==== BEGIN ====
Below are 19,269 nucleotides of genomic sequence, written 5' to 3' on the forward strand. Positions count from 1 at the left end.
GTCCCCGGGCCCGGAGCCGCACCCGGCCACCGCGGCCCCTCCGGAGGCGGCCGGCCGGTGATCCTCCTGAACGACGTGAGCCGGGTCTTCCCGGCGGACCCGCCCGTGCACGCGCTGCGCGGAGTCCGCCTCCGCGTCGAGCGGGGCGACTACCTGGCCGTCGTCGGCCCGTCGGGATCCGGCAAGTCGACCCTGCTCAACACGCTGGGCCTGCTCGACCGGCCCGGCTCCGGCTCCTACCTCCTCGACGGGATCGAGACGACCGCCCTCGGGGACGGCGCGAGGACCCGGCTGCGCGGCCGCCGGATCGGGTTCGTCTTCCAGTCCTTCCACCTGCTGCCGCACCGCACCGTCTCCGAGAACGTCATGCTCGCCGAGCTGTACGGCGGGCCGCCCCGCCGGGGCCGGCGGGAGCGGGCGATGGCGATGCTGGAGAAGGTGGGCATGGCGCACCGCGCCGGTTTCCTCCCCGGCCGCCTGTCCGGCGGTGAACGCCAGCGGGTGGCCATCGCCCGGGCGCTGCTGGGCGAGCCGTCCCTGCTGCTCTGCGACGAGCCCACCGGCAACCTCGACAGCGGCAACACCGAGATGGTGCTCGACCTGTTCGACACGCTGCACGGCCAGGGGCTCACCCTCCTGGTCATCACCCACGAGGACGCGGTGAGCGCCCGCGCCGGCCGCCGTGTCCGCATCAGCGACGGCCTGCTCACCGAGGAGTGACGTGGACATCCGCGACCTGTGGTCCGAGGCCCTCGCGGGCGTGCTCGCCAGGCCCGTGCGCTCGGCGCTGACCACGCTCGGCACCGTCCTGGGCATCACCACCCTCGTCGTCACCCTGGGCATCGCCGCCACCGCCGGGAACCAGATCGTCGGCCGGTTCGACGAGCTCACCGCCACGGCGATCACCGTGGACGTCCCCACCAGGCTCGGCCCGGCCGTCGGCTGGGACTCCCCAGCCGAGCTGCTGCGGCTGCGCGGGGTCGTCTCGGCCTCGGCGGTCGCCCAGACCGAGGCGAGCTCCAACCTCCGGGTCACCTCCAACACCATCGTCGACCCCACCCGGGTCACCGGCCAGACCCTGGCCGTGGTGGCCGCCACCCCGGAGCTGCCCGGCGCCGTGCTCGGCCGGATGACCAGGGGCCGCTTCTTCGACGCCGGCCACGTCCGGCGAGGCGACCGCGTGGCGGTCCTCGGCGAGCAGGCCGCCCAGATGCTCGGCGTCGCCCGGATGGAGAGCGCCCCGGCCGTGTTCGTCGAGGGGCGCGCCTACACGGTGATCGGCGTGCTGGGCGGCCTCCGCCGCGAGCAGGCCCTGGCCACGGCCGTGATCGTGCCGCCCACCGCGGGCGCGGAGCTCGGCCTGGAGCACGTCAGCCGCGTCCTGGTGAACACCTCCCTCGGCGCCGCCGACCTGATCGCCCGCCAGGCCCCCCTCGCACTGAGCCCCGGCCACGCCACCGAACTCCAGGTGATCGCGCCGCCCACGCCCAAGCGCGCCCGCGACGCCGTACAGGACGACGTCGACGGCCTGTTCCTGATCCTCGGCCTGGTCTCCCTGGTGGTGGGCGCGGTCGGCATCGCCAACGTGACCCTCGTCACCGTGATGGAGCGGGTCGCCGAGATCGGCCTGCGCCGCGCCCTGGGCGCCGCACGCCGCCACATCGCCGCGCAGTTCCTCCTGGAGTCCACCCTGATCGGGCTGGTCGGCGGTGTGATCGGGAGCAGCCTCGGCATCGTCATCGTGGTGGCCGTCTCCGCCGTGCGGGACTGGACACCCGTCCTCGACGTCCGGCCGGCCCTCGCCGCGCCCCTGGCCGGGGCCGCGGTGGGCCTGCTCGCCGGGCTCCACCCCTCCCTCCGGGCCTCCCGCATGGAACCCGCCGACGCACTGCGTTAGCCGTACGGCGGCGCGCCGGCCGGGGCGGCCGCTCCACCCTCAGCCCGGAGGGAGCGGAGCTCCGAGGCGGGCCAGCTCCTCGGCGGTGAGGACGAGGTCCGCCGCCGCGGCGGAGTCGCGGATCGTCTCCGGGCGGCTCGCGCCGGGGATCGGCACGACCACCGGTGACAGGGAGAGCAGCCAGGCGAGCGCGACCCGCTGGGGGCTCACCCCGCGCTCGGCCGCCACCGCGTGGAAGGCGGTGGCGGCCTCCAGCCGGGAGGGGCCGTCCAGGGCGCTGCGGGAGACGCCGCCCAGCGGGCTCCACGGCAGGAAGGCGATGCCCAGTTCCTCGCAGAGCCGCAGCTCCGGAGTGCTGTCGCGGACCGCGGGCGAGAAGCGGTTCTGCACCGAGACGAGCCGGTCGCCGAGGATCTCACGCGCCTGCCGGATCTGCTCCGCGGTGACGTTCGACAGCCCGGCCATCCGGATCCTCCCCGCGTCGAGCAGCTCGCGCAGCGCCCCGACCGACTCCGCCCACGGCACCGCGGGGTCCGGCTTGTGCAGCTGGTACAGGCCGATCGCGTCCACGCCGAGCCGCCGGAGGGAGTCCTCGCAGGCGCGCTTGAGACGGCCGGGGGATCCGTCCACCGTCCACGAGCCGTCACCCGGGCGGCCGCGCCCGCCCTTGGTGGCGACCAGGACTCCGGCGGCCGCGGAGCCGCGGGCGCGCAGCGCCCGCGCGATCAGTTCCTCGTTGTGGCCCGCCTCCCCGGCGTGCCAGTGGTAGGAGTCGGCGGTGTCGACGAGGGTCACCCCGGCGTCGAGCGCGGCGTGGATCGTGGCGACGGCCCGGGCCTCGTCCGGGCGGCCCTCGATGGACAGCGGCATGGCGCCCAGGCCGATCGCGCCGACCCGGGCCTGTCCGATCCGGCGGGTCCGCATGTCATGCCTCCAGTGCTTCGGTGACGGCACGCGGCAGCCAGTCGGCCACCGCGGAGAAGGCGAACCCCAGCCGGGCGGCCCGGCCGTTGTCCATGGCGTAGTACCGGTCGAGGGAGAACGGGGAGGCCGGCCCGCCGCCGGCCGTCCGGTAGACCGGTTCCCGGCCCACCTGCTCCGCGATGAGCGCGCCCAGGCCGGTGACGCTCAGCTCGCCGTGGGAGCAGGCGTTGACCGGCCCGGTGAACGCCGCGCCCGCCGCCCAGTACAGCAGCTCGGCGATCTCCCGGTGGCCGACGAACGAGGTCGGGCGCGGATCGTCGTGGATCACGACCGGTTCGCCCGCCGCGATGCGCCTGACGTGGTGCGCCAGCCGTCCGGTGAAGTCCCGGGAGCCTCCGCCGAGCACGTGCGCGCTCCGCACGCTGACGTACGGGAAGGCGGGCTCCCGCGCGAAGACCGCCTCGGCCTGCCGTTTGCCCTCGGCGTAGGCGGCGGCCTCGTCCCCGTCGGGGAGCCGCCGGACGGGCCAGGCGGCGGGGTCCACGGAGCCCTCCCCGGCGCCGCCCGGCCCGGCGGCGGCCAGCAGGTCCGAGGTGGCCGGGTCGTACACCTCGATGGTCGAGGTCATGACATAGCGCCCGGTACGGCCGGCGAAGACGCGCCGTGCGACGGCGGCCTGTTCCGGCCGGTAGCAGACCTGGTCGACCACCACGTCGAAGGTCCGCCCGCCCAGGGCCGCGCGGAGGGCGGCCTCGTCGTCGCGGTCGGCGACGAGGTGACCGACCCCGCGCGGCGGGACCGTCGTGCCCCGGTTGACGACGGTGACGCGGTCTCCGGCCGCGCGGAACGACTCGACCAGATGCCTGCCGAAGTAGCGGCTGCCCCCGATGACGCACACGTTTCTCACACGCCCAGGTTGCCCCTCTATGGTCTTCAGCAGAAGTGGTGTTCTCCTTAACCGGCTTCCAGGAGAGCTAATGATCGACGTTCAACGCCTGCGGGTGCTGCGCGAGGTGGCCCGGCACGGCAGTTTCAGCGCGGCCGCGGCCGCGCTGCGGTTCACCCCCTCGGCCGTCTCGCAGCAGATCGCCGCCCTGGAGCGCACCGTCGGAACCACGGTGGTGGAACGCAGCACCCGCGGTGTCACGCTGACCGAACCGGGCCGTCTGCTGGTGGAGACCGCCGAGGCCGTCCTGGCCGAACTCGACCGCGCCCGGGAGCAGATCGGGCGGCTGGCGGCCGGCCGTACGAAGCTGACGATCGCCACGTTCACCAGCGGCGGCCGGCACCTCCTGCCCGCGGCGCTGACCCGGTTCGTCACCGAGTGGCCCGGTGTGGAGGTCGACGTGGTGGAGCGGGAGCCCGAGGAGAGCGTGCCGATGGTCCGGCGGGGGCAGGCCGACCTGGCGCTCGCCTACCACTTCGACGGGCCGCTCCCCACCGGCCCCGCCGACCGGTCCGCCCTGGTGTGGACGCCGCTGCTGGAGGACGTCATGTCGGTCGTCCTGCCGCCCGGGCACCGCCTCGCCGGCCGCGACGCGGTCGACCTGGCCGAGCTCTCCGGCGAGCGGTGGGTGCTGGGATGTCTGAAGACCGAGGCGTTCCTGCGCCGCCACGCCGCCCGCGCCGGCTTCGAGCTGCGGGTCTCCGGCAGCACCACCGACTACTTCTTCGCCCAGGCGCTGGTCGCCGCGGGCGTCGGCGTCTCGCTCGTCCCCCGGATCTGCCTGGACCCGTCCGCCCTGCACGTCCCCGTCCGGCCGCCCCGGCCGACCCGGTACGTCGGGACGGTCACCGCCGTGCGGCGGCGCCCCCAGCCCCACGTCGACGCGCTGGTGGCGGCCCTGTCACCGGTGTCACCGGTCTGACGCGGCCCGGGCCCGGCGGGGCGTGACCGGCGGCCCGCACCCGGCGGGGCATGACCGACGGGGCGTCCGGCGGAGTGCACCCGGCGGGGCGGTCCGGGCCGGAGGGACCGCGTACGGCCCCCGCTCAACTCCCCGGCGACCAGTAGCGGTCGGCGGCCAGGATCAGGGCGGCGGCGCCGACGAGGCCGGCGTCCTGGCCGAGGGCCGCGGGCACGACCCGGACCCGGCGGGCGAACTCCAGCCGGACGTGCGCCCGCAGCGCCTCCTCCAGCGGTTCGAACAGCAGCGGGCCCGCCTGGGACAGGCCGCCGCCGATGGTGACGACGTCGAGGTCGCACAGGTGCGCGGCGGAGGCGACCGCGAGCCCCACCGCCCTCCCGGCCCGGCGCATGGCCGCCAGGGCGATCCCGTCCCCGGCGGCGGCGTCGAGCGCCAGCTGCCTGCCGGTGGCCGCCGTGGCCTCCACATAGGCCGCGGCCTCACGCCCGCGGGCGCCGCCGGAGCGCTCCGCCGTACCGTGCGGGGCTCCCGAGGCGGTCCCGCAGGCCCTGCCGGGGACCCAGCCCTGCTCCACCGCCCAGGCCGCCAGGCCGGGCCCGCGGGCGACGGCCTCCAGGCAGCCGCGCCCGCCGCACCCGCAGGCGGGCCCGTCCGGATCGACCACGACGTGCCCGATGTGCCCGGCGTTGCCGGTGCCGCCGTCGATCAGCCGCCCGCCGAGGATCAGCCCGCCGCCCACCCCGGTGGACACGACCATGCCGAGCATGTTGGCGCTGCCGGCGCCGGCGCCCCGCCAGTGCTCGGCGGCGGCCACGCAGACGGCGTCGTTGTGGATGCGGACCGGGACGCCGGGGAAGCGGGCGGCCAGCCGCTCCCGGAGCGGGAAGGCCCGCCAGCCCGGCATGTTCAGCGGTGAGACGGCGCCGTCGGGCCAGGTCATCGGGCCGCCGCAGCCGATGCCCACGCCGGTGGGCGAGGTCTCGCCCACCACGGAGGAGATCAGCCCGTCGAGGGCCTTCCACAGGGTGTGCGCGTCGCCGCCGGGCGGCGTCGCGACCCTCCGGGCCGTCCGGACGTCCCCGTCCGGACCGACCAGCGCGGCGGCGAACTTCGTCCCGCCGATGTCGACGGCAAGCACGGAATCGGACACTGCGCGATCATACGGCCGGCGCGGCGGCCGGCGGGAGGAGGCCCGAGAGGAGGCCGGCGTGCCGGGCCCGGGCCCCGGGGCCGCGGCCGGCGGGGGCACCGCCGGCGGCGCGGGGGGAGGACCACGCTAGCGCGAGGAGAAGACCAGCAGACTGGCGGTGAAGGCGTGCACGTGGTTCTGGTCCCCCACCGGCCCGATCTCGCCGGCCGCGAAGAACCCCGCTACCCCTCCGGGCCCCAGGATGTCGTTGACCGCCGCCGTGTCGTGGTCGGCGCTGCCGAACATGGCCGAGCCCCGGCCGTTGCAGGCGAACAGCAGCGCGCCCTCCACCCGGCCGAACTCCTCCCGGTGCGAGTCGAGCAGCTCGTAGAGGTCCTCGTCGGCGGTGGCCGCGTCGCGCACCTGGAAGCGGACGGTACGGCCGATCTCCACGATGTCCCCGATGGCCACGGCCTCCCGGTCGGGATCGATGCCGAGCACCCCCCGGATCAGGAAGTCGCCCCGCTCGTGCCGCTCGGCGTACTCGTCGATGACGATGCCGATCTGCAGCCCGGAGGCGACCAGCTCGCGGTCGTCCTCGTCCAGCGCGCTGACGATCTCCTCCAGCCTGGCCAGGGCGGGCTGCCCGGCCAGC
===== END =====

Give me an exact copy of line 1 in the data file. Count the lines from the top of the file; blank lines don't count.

Below are 19,269 nucleotides of genomic sequence, written 5' to 3' on the forward strand. Positions count from 1 at the left end.